Student Debt Hinders American Dream for College Senior
by Missy Rubio
I grew up in the suburbs of Chicago in a neighborhood that was built in the 1950s where everyone’s parents worked as laborers, factory workers or were retired military veterans, or both. I watched my parents, a union construction worker and a waitress struggle to pay their bills, feed their children and live a “happy” life on a paycheck-to-paycheck basis. Neither of my parents graduated from high school, so in their eyes, if they worked as hard as they could to keep their children in “good” suburban schools, we would someday make it out of the cycle of poverty through higher education. My parents and teachers told me to just focus on my education and get to college. That was the equation to a better life. If I just went to college, I would achieve what my parents never had the opportunity to achieve, but my story is much different than the story they told.
What my parents did not know then was that my mother would struggle through cancer and lose and that my father would be permanently laid off from building houses as our economy sunk further into the depths of depression as a result of bad lending and risky wall street investment.
My father, alone and stripped of his job, his home and not to mention his dignity fell into a deep depression and left us for his home state of New Mexico after the bank staked the “foreclosed” sign into the neatly trimmed and vibrant green lawn he had prided himself on maintaining. As a second generation Mexican-American my father had, through years of labor in the union, made it out of the grips of poverty and achieved a version of the American dream, only to plummet back into it mid-life. I was 15 and was introduced to the hard reality of the world, but did not lose my will to fight against the tide of injustice and oppression. If anything, these misfortunes only heightened my passion and desire for change. I worked hard both in school and in my two jobs and was able to fulfill my parents’ wishes of attaining a college education.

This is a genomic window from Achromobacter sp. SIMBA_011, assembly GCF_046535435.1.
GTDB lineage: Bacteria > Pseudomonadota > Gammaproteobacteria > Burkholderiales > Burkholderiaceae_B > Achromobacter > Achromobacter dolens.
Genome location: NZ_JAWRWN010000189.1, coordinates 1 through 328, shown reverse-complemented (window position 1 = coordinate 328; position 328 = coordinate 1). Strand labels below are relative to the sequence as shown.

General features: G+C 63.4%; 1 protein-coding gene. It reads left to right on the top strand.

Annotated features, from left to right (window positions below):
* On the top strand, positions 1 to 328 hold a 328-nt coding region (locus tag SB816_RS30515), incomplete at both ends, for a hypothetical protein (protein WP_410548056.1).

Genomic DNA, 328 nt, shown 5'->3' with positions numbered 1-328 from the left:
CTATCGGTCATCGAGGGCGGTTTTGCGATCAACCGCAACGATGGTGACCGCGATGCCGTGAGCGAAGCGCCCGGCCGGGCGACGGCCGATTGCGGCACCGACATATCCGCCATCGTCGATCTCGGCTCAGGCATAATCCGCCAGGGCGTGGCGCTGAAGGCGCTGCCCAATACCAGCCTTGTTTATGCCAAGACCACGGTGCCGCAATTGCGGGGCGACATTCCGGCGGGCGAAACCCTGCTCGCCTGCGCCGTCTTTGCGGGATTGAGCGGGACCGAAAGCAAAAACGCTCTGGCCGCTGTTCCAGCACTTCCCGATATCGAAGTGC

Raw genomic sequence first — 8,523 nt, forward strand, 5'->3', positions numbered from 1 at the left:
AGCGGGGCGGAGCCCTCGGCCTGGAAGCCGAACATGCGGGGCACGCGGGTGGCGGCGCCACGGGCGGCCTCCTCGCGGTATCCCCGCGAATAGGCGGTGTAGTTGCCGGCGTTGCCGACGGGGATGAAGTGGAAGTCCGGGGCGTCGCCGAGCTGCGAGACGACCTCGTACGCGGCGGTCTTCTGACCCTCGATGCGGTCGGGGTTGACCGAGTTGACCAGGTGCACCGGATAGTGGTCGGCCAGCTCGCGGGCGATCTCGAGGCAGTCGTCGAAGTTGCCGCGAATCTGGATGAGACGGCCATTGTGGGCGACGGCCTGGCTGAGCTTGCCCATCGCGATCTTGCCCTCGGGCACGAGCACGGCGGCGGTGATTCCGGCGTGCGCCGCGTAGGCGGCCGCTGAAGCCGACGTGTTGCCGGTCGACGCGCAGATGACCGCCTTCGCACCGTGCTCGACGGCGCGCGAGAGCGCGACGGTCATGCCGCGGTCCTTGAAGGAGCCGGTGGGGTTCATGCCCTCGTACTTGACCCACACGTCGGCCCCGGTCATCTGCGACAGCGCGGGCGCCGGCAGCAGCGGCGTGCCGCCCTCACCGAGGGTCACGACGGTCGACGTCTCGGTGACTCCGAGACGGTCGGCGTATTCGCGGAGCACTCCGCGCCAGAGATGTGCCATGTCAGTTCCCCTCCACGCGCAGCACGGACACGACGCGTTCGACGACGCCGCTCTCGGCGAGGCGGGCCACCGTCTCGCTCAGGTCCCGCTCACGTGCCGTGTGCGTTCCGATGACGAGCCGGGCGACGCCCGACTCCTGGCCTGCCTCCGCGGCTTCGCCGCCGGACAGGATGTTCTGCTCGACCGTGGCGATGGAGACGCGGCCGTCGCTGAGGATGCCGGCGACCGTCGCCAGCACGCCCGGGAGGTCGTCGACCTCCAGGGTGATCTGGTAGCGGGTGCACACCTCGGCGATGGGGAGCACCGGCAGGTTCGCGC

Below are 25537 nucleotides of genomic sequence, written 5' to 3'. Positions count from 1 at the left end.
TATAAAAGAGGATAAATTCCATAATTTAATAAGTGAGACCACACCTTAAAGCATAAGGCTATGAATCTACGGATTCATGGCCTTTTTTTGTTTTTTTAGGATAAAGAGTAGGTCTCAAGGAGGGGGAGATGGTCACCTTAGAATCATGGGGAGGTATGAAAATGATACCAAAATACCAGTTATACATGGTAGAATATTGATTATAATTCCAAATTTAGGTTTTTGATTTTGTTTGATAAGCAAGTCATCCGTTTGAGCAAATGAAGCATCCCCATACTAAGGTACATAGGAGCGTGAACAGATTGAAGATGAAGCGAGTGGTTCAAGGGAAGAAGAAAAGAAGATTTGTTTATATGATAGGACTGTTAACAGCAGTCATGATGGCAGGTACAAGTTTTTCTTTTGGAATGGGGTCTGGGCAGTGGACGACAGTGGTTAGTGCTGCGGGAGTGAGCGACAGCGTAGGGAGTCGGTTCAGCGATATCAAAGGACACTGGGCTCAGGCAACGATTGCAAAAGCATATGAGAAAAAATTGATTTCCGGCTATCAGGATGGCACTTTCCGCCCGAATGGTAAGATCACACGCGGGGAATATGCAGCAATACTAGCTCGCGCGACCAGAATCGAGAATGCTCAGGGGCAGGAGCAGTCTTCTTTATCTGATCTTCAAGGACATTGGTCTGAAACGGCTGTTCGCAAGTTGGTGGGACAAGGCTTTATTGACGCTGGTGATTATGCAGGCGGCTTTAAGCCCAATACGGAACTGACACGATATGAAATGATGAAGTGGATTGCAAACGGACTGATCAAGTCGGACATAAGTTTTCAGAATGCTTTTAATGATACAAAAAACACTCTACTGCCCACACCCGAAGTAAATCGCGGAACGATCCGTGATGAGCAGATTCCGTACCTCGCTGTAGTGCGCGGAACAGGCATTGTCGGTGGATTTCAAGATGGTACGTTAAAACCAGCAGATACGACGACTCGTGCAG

From the age of 15 until present I have worked full time jobs, as well as part time jobs to provide for myself and to pay for the portion of tuition that my two federal loans and little grants and scholarships did not cover. After 5 years at DePaul I am in $47,000 of student loan debt. This number is frightening. What is more frightening is the fact that the work that I love to do, in the humanities, does not pay even pay a quarter of that amount a year. So the story that my parents, teachers and mentors told me was not true. Hard work in school does not equal security and it is certainly not the path out of poverty.
When I graduate in three months I can either head to graduate school, take out more loans and find myself buried deeper into a pile of student debt, or I can find a job that will pay enough for me to scrape by while I attempt to pay off the pile of debt that I have already accumulated, while it collects interest along the way. Either way, I will be in debt for the best years of my life. This amount of money will impede on my plans to have children and my dream to one day own land. I have been waiting my whole life for that “great job” and, in reality, the American dream. But what I have come to realise is that dream is not available to all of us, it is the dream for the privileged few.
Missy is a senior at Depaul University and a leader with Depaul Students for Justice.